When the VWF latex activity ratio cutoff is set at 0.8 as indicated as the blue line, majority of the samples of acquired VWF abnormalities are now detected.
We then adopted a screening scheme to increase the accuracy and efficiency of VWD testing and at the same time decreased the testing volume of the laborious VWF ristocetin cofactor activity assay. Any sample that has less than 55 U/dL VWF antigen or latex activity, or less than 0.8 VWF latex activity over antigen ratio will be reflected for further VWF testing which includes VWF ristocetin cofactor activity and multimer analysis.
By using this criteria, we screened the same 492 samples; we can catch 100% congential VWD samples and 83% of acquired VWF abnormalities due to subtle losses of highest molecular weight multimers. The specificity is 92% which can be translated into a 92% reduction of VWF ristocetin cofactor activity testing volume of the potentially normal samples.
Based on our validation data, we developed this new VWD profile testing algorithm, as illustrated here.
Let us focus on the VWD testing part. In this panel, we will first test for factor VIII coagulant activity, VWF antigen and VWF latex activity.
If VWF antigen and latex activity are equal to or higher than 55 U/dL, and the activity over antigen ratio is above 0.8, no further testing will be performed as highlighted by the green lines and arrows. But keep in mind that the sensitivity of detecting an acquired VWF abnormality due to subtle losses of highest molecular weight multimers is 90%.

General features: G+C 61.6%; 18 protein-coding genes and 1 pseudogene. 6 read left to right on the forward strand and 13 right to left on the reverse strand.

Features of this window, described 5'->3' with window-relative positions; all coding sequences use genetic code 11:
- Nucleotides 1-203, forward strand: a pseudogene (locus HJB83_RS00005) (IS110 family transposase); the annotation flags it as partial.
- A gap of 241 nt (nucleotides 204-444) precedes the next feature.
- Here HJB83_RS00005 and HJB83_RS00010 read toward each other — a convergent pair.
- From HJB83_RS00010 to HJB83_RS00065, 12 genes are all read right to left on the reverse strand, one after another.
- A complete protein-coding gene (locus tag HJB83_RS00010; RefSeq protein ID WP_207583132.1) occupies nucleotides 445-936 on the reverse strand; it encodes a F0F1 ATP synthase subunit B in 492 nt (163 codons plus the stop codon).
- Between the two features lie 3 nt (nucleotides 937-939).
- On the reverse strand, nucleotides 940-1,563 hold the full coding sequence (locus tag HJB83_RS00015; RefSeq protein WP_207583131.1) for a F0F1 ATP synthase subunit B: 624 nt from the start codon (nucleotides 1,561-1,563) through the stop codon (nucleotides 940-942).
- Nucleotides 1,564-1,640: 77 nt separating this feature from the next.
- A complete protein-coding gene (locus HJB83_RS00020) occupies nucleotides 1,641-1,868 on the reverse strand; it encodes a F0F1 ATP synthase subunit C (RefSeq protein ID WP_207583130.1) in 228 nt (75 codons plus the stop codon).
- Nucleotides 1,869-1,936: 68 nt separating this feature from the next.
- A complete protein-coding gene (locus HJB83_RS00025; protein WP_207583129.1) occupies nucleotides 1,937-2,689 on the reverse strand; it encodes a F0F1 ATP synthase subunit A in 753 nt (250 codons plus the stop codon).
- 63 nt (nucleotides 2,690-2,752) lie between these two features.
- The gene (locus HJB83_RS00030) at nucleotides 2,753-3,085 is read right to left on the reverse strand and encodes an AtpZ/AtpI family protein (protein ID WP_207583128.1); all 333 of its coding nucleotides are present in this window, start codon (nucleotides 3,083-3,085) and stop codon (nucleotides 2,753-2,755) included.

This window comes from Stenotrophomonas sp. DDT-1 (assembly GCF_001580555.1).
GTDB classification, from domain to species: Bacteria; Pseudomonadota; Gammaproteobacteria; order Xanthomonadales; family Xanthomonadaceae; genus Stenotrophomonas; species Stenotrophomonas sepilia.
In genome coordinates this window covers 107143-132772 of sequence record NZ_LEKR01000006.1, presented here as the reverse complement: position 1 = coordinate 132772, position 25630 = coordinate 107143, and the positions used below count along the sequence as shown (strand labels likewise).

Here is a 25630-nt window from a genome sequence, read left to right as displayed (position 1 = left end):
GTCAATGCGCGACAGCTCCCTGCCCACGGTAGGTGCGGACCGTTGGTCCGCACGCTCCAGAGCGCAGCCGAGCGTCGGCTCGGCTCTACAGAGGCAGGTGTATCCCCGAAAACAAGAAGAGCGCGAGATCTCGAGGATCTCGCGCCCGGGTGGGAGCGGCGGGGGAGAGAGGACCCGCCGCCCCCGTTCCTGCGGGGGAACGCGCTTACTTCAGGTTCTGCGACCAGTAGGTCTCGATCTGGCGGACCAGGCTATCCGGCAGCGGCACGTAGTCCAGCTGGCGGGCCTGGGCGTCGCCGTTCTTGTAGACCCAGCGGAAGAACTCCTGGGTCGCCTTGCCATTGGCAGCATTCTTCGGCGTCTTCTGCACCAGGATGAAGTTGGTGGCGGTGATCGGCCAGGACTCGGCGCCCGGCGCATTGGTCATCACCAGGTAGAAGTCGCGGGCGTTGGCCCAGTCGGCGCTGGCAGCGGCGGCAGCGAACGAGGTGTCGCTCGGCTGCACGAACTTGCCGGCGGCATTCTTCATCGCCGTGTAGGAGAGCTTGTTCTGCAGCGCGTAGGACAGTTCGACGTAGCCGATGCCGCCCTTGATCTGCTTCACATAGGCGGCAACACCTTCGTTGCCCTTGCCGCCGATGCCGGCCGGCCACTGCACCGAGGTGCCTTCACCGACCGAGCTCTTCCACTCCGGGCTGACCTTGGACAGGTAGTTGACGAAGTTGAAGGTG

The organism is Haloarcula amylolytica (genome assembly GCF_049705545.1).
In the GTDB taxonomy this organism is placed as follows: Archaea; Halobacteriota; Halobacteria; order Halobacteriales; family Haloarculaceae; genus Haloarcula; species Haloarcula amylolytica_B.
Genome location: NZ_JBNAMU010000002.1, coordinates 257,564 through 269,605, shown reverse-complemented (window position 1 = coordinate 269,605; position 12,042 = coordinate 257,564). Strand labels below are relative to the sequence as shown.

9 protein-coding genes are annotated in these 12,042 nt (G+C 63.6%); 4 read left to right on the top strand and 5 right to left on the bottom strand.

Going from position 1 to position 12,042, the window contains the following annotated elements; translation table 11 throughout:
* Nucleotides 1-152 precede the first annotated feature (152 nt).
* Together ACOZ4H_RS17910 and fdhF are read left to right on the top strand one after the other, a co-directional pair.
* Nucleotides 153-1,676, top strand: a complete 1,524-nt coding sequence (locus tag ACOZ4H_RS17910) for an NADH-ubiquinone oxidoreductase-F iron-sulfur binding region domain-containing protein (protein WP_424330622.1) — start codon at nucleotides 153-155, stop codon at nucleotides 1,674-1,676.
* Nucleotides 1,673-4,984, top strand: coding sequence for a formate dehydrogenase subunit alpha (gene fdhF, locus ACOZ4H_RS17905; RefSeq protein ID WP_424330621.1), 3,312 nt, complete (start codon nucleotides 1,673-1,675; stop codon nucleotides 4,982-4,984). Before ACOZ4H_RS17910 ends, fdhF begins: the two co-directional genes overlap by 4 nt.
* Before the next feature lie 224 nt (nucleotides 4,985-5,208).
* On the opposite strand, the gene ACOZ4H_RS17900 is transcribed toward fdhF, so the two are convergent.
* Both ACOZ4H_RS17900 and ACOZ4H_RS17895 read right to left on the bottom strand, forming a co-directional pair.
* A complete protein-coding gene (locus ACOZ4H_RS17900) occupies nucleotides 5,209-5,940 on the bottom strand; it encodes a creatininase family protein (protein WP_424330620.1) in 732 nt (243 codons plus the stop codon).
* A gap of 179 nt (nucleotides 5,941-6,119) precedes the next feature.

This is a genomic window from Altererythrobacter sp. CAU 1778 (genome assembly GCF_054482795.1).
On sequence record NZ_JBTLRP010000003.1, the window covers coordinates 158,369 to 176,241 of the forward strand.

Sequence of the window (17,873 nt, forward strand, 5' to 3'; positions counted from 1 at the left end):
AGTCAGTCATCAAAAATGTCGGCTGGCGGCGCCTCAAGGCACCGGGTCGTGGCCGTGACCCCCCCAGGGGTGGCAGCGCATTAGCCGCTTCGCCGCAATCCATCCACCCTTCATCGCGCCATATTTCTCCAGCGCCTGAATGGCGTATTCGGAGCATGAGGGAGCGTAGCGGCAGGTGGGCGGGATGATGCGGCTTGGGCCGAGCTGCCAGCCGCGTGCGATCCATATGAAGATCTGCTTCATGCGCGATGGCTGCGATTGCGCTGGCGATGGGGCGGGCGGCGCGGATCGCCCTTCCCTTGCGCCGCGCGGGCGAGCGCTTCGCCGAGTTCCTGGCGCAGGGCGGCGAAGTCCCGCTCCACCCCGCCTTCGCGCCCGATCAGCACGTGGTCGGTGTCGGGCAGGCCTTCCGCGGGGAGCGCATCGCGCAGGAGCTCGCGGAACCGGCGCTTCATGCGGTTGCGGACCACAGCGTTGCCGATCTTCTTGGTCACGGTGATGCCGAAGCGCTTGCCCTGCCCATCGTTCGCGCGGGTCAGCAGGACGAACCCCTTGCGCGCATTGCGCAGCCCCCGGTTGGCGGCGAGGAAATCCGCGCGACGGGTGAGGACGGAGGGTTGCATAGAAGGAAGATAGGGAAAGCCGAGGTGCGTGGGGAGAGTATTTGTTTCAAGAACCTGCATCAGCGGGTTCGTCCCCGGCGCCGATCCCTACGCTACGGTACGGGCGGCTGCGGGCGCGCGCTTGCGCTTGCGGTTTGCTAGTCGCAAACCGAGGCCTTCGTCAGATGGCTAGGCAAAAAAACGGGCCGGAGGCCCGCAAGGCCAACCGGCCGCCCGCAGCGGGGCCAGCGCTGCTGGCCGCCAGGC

When a sample has less than 55 U/dl of VWF antigen, latex activity, or VWF activity ratio is less than 0.8, this sample, as indicated be the red lines and arrows, will be further tested by VWF ristocetin cofactor activity assay and multimer analysis.
Finally, what are the limitations of this new VWF activity assay? First: it is not really a biological function assay; therefore it is uncertain if it will pick up all type 2 VWD variants. Finally: whether this new assay can be used to monitor VWF replacement therapy is still under investigation.
In summary: We think that these new VWF latex activity assay has adequate sensitivity and specificity to be used as part of an initial screening panel. It has significantly improved the precision and lower detection limit. It is more sensitive than VWF ristocetin cofactor activity assay to detect acquired VWF abnormalities due to subtle losses of the highest molecular weight multimers. We also discussed some limitations of this new assay and explained our new testing algorithm. We hope that by implementing this new VWF activity assay and VWD testing algorithm we can significantly improve the accuracy and efficiency of VWD laboratory testing.
Here is the list of the references that I used in my talk.
Please let us know your comments and suggestions regarding to our new VWF testing algorithm. Please also check Hot Topic lectures by Drs. William Nichols and Rajiv Pruthi regarding other aspects of the VWD laboratory testing. This concludes my talk, and I thank you for your attention.